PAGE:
The trial was well-attended and filmed. It concluded with a question and answer session chaired by UC student Thandiwe Parker, which provided an opportunity for the audience to explore the historical context of the Charter in greater detail. One possible future use for an edited version of this highly entertaining and well-structured event would be as an instructional tool for high school students.
The fourth event was an exhibition, ‘The Mana of the Magna Carta: The New Zealand Experience of a Medieval Legacy’. This was curated by Dr Chris Jones (UC History) and UC student Thandiwe Parker. The initial run was from 1-6 December in the Matariki Building, the University of Canterbury’s central registry. Due to press interest, however, it was prolonged to the 12 December (although two objects were removed for the second week due to their value).
The exhibition explored the effect Magna Carta has had on the formation of Aotearoa New Zealand society and its potential future relevance. Alongside the oldest text of the Charter in New Zealand – a sixteenth-century edition by Henry VIII’s King’s Printer held in the University of Canterbury’s Special Collections belonging to Richard Sampson, King’s Proctor in the divorce case against Anne Boleyn – it highlights the continuing legal, social, and cultural relevance of Magna Carta. It featured a series of six sections, each of which explored a key topic connected with the Charter: ‘Origins’, ‘Principles’, ‘The Canterbury Magna Carta’, ‘Settlement’, ‘Magna Carta Today’, and ‘Contemporary Perspectives’. The exhibition was accompanied by a short film featuring highlights from the Auckland lecture series hosted by Magna Carta 800 NZ in July. It included contributions from Judge Carrie Wainright, the Chief Justice, MPs Judith Collins and Andrew Little, as well as community leaders.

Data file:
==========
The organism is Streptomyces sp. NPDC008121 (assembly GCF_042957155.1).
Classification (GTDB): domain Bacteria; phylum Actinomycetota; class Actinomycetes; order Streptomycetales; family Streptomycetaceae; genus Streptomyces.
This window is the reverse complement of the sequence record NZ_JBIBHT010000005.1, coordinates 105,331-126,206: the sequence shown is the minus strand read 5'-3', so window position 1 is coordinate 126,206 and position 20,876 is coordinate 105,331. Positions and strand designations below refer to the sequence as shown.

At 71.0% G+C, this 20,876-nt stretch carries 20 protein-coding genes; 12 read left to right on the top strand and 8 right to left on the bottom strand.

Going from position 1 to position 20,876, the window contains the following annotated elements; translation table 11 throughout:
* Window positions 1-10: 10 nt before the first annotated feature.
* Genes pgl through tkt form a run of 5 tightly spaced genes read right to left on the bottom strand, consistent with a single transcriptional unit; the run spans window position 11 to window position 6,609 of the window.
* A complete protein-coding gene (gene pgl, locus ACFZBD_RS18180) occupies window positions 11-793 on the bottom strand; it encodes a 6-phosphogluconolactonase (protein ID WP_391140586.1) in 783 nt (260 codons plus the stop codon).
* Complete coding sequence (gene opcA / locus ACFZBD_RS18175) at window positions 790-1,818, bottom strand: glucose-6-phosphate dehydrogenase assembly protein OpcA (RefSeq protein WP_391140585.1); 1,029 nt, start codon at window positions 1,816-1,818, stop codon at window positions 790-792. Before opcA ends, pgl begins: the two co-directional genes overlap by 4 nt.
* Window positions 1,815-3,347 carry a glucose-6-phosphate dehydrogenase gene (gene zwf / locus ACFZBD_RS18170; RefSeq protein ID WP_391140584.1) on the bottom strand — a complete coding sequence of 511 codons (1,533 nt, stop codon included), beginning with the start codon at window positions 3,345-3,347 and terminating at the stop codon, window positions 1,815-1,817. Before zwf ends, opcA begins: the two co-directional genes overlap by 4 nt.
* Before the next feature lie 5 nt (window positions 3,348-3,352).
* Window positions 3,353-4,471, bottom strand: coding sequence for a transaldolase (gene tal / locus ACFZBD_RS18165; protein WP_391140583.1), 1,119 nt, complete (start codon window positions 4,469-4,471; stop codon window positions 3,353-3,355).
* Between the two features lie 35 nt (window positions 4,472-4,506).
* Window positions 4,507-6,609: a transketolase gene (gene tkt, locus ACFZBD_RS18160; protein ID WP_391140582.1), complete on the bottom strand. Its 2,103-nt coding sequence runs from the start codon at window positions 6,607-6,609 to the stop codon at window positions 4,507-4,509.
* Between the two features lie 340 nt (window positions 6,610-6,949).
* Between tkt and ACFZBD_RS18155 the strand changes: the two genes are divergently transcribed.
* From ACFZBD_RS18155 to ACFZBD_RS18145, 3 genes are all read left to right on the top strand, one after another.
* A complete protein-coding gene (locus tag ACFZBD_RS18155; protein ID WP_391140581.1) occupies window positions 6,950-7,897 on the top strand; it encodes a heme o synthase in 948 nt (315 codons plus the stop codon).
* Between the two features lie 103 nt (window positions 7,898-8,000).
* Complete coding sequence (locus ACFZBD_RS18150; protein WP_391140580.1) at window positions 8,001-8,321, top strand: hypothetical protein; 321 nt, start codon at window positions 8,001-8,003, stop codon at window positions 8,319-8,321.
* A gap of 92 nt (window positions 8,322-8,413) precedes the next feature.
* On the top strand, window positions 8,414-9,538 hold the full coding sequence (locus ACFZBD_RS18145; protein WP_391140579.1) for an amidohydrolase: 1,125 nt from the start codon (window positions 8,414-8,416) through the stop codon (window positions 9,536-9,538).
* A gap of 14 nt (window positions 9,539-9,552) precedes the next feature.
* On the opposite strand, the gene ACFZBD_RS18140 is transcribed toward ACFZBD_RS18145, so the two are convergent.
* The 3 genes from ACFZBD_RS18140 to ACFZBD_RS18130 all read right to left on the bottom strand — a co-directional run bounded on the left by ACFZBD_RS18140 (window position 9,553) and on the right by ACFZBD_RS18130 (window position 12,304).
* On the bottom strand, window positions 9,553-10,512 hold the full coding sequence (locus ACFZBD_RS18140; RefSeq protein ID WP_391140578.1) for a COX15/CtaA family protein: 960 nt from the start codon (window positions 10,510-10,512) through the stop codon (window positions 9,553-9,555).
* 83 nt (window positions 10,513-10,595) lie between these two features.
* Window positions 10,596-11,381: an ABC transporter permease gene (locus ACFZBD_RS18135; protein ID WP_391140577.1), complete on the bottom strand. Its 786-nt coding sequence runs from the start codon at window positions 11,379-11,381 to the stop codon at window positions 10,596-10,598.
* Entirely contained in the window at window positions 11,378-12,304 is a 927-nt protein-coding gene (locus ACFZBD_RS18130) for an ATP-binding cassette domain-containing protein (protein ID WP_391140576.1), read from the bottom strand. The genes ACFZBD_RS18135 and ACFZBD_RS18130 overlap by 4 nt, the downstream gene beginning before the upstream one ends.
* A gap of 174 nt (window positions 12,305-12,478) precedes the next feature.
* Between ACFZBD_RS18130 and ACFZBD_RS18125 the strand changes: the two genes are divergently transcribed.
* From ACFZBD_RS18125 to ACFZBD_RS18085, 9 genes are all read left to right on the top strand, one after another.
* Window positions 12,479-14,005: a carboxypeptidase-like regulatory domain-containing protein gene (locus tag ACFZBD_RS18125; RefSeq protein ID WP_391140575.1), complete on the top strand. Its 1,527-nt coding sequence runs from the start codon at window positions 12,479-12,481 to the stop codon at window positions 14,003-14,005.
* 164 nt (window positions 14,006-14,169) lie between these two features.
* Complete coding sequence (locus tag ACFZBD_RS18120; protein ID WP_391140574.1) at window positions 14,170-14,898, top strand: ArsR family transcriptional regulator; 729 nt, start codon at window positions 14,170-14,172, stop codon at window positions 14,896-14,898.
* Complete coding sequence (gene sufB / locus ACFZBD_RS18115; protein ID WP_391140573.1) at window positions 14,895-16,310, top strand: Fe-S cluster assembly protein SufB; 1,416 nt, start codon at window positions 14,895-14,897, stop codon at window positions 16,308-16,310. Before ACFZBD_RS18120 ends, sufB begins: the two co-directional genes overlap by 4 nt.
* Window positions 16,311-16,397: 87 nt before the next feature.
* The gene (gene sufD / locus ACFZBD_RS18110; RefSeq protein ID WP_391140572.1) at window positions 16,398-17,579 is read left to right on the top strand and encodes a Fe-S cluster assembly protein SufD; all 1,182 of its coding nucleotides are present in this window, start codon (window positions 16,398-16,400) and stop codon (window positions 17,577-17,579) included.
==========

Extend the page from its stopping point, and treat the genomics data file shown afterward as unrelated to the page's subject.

The exhibition was launched to an invited audience on 1 December by the Chancellor of the University of Canterbury, Dr John Wood, with speeches from Associate Professor Te Maire Tau (Ngāi Tahu Research Centre), Associate Professor Jennifer Lees-Marshment and the lead curator. The exhibition has seen national press interest, featuring on the TVNZ six o’clock bulletin, regional press interest, with a short feature on Canterbury Television, as well as newspaper and ‘trade press’ interest. The exhibition has been the most high profile of the week’s Magna Carta events, with a daily increase in public footfall.
The exhibition has already resulted in one major academic achievement: as a result of press coverage, a significant gap in the provenance of the UC copy of Magna Carta has now been filled by a member of the public, who noted that their grandfather saved the book from destruction in 1922 and that her father subsequently donated it to the University.